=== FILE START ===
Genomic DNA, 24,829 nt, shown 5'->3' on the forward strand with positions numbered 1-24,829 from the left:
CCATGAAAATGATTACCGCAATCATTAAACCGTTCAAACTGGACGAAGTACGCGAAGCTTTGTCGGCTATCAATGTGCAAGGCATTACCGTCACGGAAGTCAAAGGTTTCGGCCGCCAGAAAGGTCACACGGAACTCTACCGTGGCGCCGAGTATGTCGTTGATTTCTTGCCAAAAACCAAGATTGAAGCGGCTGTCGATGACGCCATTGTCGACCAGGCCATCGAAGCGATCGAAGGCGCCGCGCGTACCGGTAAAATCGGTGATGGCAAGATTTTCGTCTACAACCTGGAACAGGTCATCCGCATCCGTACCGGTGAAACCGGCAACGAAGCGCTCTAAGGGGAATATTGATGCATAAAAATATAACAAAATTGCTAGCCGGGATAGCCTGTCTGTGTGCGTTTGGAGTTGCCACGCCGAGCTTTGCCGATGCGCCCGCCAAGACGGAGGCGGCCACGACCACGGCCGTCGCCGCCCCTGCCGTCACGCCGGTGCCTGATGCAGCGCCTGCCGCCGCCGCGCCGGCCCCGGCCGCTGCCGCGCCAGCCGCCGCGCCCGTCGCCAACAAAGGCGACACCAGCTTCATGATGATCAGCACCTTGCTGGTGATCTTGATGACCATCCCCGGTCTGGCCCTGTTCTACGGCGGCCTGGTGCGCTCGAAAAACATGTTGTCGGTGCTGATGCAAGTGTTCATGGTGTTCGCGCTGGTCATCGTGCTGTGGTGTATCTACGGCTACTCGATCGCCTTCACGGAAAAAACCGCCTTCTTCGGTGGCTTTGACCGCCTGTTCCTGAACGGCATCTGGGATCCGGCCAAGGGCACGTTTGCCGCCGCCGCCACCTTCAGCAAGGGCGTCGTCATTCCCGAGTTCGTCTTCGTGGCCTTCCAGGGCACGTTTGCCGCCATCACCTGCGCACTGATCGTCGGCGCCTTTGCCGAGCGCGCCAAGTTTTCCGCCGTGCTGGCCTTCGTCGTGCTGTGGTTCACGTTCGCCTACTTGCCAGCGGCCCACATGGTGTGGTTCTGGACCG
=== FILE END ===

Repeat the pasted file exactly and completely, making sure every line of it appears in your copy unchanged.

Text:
Genomic DNA, 24,829 nt, shown 5'->3' on the forward strand with positions numbered 1-24,829 from the left:
CCATGAAAATGATTACCGCAATCATTAAACCGTTCAAACTGGACGAAGTACGCGAAGCTTTGTCGGCTATCAATGTGCAAGGCATTACCGTCACGGAAGTCAAAGGTTTCGGCCGCCAGAAAGGTCACACGGAACTCTACCGTGGCGCCGAGTATGTCGTTGATTTCTTGCCAAAAACCAAGATTGAAGCGGCTGTCGATGACGCCATTGTCGACCAGGCCATCGAAGCGATCGAAGGCGCCGCGCGTACCGGTAAAATCGGTGATGGCAAGATTTTCGTCTACAACCTGGAACAGGTCATCCGCATCCGTACCGGTGAAACCGGCAACGAAGCGCTCTAAGGGGAATATTGATGCATAAAAATATAACAAAATTGCTAGCCGGGATAGCCTGTCTGTGTGCGTTTGGAGTTGCCACGCCGAGCTTTGCCGATGCGCCCGCCAAGACGGAGGCGGCCACGACCACGGCCGTCGCCGCCCCTGCCGTCACGCCGGTGCCTGATGCAGCGCCTGCCGCCGCCGCGCCGGCCCCGGCCGCTGCCGCGCCAGCCGCCGCGCCCGTCGCCAACAAAGGCGACACCAGCTTCATGATGATCAGCACCTTGCTGGTGATCTTGATGACCATCCCCGGTCTGGCCCTGTTCTACGGCGGCCTGGTGCGCTCGAAAAACATGTTGTCGGTGCTGATGCAAGTGTTCATGGTGTTCGCGCTGGTCATCGTGCTGTGGTGTATCTACGGCTACTCGATCGCCTTCACGGAAAAAACCGCCTTCTTCGGTGGCTTTGACCGCCTGTTCCTGAACGGCATCTGGGATCCGGCCAAGGGCACGTTTGCCGCCGCCGCCACCTTCAGCAAGGGCGTCGTCATTCCCGAGTTCGTCTTCGTGGCCTTCCAGGGCACGTTTGCCGCCATCACCTGCGCACTGATCGTCGGCGCCTTTGCCGAGCGCGCCAAGTTTTCCGCCGTGCTGGCCTTCGTCGTGCTGTGGTTCACGTTCGCCTACTTGCCAGCGGCCCACATGGTGTGGTTCTGGACCG